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BlueVoyant shines light on latest cyber criminal techniques
Thu, 16th Mar 2023
FYI, this story is more than a year old

BlueVoyant has released the findings of a new report, Emerging External Cyber Defence Trends, which highlights the risks organisations face from outside the traditional IT perimeters.

Joel Molinoff, BlueVoyant's Global Head of Supply Chain Defence, says, "As enterprises' internal cybersecurity has become better defended and better monitored, cyber threat actors have evolved their tactics to focus on new methods of compromise, targeting a wider attack surface than ever before.

"This report shines a spotlight on the latest cyber criminal techniques BlueVoyant's threat intelligence has observed, plus recommended actions organisations can take to help prevent these threats."

The reports key findings focus on:

  • Dynamic phishing tactics: Attackers increasingly evade detection by directing consumers to spoofed domains and presumed threat hunters to an error page. BlueVoyant found that redirections increased 240% in 2022.
  • Leveraging dynamic DNS infrastructure: Cyber criminals more and more use a new type of hosting provider to create and set up short-lived websites. This vector provides an opportunity for a low-cost, high-volume campaign that can be duplicated in future attacks all without having to register a domain.
  • Smishing: The use of SMS text messages to distribute phishing messages is on the rise as cyber attackers are increasingly abusing legitimate text messaging services to deliver phishing messages.
  • Open ports: With the rise of remote work from the COVID-19 pandemic, more employees need remote network access. Cyber criminals are increasingly scanning for the ports that allow this to gain a foothold into organisations networks. These ports, if misconfigured, are a common ransomware delivery method.
  • The need to patch quicker: Every week new vulnerabilities are discovered across multiple industries, and these vulnerabilities can quickly become a critical attack vector. Despite this, many organisations are slow to patch.
  • Financial fraud campaigns: Cyber criminals are finding new ways to carry out financial fraud, such as using instant messaging to plan campaigns and sell stolen data, instead of dark web forums, which are known to be more easily accessible by law enforcement agencies, and therefore are considered less secure by many criminals.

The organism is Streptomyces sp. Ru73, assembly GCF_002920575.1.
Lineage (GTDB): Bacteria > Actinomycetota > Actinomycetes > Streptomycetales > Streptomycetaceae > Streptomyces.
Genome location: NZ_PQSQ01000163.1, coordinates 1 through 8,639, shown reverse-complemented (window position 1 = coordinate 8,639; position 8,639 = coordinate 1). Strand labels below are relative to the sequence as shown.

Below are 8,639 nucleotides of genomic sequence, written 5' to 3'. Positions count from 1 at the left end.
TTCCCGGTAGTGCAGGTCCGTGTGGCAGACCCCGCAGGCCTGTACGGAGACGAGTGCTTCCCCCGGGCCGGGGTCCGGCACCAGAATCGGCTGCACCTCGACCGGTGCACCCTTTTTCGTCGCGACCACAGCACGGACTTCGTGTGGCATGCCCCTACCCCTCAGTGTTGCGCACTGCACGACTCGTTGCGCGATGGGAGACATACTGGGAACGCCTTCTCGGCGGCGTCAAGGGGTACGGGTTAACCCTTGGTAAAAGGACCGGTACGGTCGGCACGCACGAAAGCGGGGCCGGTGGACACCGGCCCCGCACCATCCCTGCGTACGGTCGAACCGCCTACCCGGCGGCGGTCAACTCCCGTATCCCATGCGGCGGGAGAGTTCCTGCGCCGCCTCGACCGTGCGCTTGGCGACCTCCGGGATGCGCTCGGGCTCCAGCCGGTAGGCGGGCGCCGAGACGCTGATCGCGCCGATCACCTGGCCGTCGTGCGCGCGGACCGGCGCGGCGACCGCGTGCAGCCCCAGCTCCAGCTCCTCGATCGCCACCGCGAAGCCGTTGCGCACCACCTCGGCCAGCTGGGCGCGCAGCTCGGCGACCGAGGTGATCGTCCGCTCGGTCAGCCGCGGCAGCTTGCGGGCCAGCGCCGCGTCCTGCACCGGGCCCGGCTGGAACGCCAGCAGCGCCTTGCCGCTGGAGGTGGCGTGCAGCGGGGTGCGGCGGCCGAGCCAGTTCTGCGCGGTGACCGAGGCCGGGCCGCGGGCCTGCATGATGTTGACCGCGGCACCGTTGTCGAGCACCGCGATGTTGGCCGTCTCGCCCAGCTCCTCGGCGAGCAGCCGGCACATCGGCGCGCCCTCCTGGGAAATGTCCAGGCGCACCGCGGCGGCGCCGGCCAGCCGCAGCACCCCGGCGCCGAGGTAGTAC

Ron Feler, BlueVoyant's Global Head of Threat Intelligence, says, "It has become harder for organisations to identify basic externally facing vulnerabilities and threats due to sheer volume, and threat actors are increasingly taking advantage of these exposures, pivoting and evolving their tactics to achieve their goals.

"On top of this, organisations must now respond to potential threats much quicker as attackers have gotten quicker to exploit vulnerabilities."

BlueVoyant undertook this research to raise awareness of cyber defence challenges organisations are facing and to help them better defend against attacks.

The research was completed using trend data queries from BlueVoyant's Supply Chain Defence and Digital Risk Protection solutions.

Supply Chain Defence continuously monitors clients vendors, suppliers, and other third parties for any vulnerabilities, and then works with those third parties to quickly resolve issues.

The platform identifies enterprises internet-facing software vulnerabilities and other exploitable opportunities with techniques similar to those used by external cyber attackers while profiling prospective targets.

Digital Risk Protection goes outside the wire to find threats against clients on the clear, deep, and dark web, plus instant messaging applications. The platform has access to DNS data sets and cyber crime channels to find the latest cyber attacker techniques, tactics, and procedures, and to provide unlimited external remediation requests in order to help prevent financial loss and reputation damage.